Foreword by Walter Brueggemann, my chapter is entitled 'In conversation: The Old Testament, Ethics and Human Dignity'. A superb resource edited by Julie Claassens and Bruce Birch
This VLOG was filmed in Cape Town and Johannesburg. We talk about our efforts and God's time and gaining some perspective as we bring these two into conversation with one another.
Is care tied to gender? What is an ethics of care? What are the political implications of care?
He introduces the topic for us, suggests some wonderful reading and we also get to see a bit of Groningen in the video.
My thanks to Prof de Lange for hosting us for a wonderful conference on Compassion, and for his willingness to be interviewed on his research specialisation.
In Part 2 of the video that will be released later this week Prof de Lange speaks to us about 'Loving later life: An ethics of ageing' which is his recent book. So keep an eye out for that.
Enjoy the video - Frits is wonderful to listen to! I would love to hear your thoughts, ideas and feedback on this important topic!
The books we mentioned were:
Eugene Peterson ‘Under the unpredictable plant’ http://amzn.to/1rteUkh and ‘Working the angles’ http://amzn.to/1UvKrh1
Trevor Hudson ‘Beyond loneliness: The gift of God’s friendship’ http://amzn.to/1rtf2Ap
Dallas Willard ‘Renovation of the heart’ http://amzn.to/1UvKEAM
Remember, it's not a lecture, just a thought…
I’d love you hear your feedback, comments, questions and ideas!
Please subscribe and like the video!
A blessed workers' day to all those who have the privilege to work, for those who long to work, for those who find joy in their work, and for those whose work brings life. Blessings to those who work to survive, to those who are faithful in spite of struggle or hardship. Blessing to the workers and work seekers. May our work make the world a better place. May we commit our creativity, energy and our time to the work of justice, peace and love, and may it be seen in the things we do and make.
"What we would like to do is change the world--make it a little simpler for people to feed, clothe, and shelter themselves as God intended them to do. And, by fighting for better conditions, by crying out unceasingly for the rights of the workers, the poor, of the destitute--the rights of the worthy and the unworthy poor, in other words--we can, to a certain extent, change the world; we can work for the oasis, the little cell of joy and peace in a harried world. We can throw our pebble in the pond and be confident that its ever widening circle will reach around the world. We repeat, there is nothing we can do but love, and, dear God, please enlarge our hearts to love each other, to love our neighbor, to love our enemy as our friend"
- Dorothy Day, Founder of the Catholic Worker Movement.
- Read the IJR Reconciliation Barometer report here.
- Sampie Terreblanche 'A History of inequality in South Africa 1652-2002' here.
- And my paper
- Forster, D.A. 2015. What hope is there for South Africa? A public theological reflection on the role of the church as a bearer of hope for the future. HTS Teologiese Studies / Theological Studies, 71(1):1–10.
Schillebeeeckx notes that without true solidarity the “gospel becomes impossible to believe and understand”[i]. The notion of true solidarity cannot be divorced from contextual solidarity. Our solidarity is not merely some spiritual concept that has no bearing on our real lives. So, in relation to HIV/AIDS Haight reminds us, “Jesus cannot be Christ and salvation cannot be real without having some bearing on this situation”[ii].The Southern African context is not unfamiliar with suffering and solidarity. Albert Nolan wrote during the height of the atrocities of Apartheid in the 1980’s that solidarity with the suffering will be “the new starting point for modern theology and spirituality in most of the Christian world today”[iii].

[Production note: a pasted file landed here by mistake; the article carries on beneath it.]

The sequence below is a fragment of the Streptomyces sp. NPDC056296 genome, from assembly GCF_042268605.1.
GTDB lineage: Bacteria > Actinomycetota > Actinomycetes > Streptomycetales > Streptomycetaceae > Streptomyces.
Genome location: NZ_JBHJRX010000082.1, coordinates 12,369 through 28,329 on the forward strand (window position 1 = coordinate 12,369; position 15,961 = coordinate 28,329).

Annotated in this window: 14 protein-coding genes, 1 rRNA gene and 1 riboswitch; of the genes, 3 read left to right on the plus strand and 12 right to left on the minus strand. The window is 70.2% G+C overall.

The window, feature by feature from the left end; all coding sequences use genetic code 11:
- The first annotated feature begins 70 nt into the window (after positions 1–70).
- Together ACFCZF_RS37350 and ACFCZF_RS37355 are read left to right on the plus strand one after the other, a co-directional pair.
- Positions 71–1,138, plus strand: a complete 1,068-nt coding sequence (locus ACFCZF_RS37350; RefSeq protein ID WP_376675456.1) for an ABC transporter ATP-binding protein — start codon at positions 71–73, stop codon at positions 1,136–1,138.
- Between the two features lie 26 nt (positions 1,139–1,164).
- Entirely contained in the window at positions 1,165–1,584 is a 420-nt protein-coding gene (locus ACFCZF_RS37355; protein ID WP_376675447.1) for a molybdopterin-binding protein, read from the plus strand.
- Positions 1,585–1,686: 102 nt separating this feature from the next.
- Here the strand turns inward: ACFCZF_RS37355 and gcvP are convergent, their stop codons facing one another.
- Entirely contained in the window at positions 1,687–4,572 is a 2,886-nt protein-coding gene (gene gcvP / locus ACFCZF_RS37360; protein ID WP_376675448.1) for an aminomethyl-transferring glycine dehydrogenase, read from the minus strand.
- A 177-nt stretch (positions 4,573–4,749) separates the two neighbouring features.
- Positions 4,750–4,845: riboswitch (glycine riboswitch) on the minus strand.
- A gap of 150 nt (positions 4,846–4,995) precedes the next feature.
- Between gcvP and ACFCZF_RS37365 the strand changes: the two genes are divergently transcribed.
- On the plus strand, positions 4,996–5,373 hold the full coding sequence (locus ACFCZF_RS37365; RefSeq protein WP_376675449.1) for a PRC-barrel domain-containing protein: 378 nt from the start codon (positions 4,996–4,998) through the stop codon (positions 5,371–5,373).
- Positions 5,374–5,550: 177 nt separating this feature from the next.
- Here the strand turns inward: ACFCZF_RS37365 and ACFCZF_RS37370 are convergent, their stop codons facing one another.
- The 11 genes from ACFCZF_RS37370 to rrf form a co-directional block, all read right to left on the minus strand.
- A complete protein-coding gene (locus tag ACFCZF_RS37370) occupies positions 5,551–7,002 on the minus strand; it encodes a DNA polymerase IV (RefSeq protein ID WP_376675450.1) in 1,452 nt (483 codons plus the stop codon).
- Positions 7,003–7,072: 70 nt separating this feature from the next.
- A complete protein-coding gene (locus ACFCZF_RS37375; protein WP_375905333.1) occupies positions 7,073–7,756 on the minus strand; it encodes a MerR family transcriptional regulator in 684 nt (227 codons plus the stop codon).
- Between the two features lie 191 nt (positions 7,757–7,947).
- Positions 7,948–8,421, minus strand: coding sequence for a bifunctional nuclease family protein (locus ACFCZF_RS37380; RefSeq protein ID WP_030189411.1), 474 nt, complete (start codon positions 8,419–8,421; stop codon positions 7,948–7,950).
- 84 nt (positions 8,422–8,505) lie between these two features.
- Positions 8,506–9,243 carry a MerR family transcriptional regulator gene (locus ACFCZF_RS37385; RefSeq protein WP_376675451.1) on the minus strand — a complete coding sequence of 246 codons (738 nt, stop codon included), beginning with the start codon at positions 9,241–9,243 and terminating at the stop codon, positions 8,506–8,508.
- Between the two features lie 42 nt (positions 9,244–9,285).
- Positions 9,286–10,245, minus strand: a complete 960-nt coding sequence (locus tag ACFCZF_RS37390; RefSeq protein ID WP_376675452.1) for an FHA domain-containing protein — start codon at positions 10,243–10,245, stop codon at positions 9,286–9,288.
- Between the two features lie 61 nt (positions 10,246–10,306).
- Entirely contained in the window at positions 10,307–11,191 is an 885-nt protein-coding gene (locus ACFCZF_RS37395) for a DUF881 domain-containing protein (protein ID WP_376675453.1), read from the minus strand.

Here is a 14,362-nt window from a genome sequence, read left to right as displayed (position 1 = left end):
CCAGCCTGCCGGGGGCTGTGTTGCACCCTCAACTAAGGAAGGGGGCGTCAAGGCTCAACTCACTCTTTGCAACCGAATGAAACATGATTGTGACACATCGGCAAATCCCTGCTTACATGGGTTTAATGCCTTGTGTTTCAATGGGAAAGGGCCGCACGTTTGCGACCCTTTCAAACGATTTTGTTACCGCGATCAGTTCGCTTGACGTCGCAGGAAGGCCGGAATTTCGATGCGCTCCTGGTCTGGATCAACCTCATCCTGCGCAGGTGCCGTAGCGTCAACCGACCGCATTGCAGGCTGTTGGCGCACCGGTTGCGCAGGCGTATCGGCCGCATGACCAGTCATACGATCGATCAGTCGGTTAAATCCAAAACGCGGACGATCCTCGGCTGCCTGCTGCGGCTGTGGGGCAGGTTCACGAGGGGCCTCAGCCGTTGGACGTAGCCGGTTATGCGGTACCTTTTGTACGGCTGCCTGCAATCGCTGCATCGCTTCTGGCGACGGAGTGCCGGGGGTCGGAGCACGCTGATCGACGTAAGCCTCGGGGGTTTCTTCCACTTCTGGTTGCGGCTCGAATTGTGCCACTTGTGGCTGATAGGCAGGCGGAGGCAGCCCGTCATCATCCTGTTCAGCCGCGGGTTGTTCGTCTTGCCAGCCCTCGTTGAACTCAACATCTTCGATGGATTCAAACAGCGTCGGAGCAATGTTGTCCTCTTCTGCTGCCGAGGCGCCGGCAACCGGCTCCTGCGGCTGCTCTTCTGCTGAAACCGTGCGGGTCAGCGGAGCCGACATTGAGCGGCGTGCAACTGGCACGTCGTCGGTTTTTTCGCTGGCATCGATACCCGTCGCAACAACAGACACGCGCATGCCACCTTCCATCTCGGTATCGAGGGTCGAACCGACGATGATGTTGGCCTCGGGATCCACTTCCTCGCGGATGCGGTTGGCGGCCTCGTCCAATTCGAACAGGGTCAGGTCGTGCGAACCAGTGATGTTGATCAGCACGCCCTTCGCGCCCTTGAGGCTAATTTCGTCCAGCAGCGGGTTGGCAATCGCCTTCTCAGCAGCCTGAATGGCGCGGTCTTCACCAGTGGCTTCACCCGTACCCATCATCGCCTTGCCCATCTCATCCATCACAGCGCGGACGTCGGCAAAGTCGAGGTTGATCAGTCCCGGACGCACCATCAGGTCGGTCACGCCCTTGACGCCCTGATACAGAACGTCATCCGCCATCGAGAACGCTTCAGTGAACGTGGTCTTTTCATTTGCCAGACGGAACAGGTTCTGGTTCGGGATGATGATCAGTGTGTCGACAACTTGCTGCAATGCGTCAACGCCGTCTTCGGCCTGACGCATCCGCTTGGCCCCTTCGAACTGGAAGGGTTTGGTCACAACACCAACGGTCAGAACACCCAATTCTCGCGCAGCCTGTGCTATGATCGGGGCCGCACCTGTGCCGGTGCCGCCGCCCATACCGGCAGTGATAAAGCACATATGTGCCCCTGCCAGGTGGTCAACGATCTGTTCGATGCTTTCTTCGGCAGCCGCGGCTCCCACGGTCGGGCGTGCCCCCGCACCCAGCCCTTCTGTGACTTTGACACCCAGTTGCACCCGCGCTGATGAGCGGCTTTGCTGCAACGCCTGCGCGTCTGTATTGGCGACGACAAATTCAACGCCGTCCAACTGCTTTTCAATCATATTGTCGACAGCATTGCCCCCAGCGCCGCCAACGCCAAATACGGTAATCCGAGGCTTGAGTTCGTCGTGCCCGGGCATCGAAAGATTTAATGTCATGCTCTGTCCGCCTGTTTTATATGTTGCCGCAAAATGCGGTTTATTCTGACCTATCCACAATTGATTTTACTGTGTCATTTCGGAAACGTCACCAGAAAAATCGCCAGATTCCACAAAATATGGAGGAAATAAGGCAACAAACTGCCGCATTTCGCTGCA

If we are to hope to correct our abuses of each other and of other races and of our land, and if our effort to correct these abuses is to be more than a political fad that will in the long run be only another form of abuse, then we are going to have to go far beyond public protest and political action. We are going to have to rebuild the substance and the integrity of private life in this country. We are going to have to gather up the fragments of knowledge and responsibility that we have parceled out to the bureaus and the corporations and the specialists, and we are going to have to put those fragments back together again in our own minds and in our families and households and neighborhoods. We need better government, no doubt about it. But we also need better minds, better friendships, better marriages, better communities. We need persons and households that do not have to wait upon organizations, but can make necessary changes in themselves, on their own.
[i] Schillebeeckx, E Jesus: An experiment in Christology. Translated by Hoskings, H. New York: Vintage books 1981:623.
[ii] Haight, R, Jesus symbol of God. Maryknoll, New York: Orbis Books (1999:26).
[iii] Nolan, A, God in South Africa. Cape Town: David Philiip publishers. (1988:43).
- Linda Woodhead, 'Religions in the modern world: Traditions and Transformations' http://amzn.to/1Nm09tu
- Diana Butler Bass 'Christianity after religion' http://amzn.to/1VlP7qH
- Charles Taylor 'A secular age' http://amzn.to/2436WfS (This is a very important book! I get all my PhD students to read it). You can also read the following great 'introduction' and engagement with 'A secular age', entitled 'How not to be secular' by James K Smith http://amzn.to/1Wf43FZ
- Peter Berger 'The Sacred Canopy' http://amzn.to/1VlPh1i and 'The desecularization of the world' http://amzn.to/1T0OxbU